Alliance Defending Freedom: It’s days away: The Supreme Court’s marriage decision is expected to come down on June 29.
Doe v. Reed, No. 11-35854 ( Before: Harry Pregerson, A. Wallace Tashima, and N. Randy Smith, Circuit Judges. Opinion by Judge Tashima; Concurrence by Judge N.R. Smith)
Plaintiffs Protect Marriage Washington (“PMW”), John Doe #1, and John Doe #2 (collectively, “Plaintiffs”) seek to enjoin Defendants, the Secretary of State and Public Records Officer of the State of Washington, from releasing the names of people who signed petitions supporting a Washington referendum. These petitions are already widely available on the internet. We dismiss this case as moot because we cannot grant Plaintiffs effective relief.
Washington Secretary of State / From Our Corner: “Judge Richard Hicks of Thurston County Superior Court has just lifted the ban on releasing initiative petitions under the state’s Public Records Act. His decision does not allow release of Referendum 71 petitions, however, since those are still the focus of a federal lawsuit brought by foes of same-sex marriage, and the federal judge has released a ban on release at this point.”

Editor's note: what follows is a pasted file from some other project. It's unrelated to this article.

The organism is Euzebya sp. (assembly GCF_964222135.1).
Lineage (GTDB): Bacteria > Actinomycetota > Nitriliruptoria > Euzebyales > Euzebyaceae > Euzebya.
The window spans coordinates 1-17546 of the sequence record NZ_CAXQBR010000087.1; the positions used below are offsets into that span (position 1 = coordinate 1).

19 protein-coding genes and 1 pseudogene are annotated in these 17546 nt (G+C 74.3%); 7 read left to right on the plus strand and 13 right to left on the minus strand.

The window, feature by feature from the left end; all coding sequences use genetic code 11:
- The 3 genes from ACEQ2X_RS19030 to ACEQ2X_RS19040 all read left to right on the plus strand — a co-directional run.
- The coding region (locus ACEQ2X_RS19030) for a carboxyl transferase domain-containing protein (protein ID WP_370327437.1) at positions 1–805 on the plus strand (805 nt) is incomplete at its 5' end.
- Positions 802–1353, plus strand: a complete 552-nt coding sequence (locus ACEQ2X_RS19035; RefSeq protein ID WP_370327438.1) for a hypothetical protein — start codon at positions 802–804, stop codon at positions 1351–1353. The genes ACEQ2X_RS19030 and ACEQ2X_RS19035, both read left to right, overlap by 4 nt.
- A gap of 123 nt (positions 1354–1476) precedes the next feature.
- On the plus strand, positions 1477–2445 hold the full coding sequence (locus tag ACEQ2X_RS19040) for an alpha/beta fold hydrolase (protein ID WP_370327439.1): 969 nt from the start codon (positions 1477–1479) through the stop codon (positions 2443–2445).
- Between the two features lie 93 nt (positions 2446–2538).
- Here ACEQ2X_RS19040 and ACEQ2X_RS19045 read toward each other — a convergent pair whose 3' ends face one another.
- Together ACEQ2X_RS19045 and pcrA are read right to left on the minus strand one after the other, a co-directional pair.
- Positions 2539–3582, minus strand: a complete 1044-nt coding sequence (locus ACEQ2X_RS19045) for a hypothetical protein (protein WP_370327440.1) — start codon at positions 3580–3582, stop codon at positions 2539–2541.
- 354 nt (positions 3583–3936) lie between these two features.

Blog of LegalTimes: “A court battle over releasing the names of petition signers on a Washington gay marriage-related referendum has moved from the U.S. Supreme Court to a federal district court. U.S. District Judge Benjamin Settle on Wednesday ordered the state of Washington to keep private the names and addresses of signers of the referendum to repeal the state’s domestic partnership law.”
“Today, a federal judge entered an order preventing Washington from releasing the names and addresses of individuals that signed a referendum petition to repeal Washington’s “everything but marriage” domestic partnership law.”
Seattle Post-Intelligencer / Strange Bedfellows: “The secretary of state’s office said [Protect Marriage Washington] is again taking their arguments to Judge Benjamin Settle, who last September blocked release of the names of people who signed Referendum 71 petitions. That ruling set in motion the court case that ended up at the nation’s highest court. … Deputy Solicitor General Bill Collins, who is representing the Secretary of State in the ongoing Doe v. Reed litigation, reports that U.S. District Judge Benjamin Settle has dismissed all pending motions in the R-71 public records case. He will await the official paperwork from the U.S. Supreme Court regarding its recent 8-1 opinion in the case and transferring jurisdiction back to his courtroom. At that point, Protect Marriage Washington will be able to re-file fresh motions to block release of the R-71 petitions.”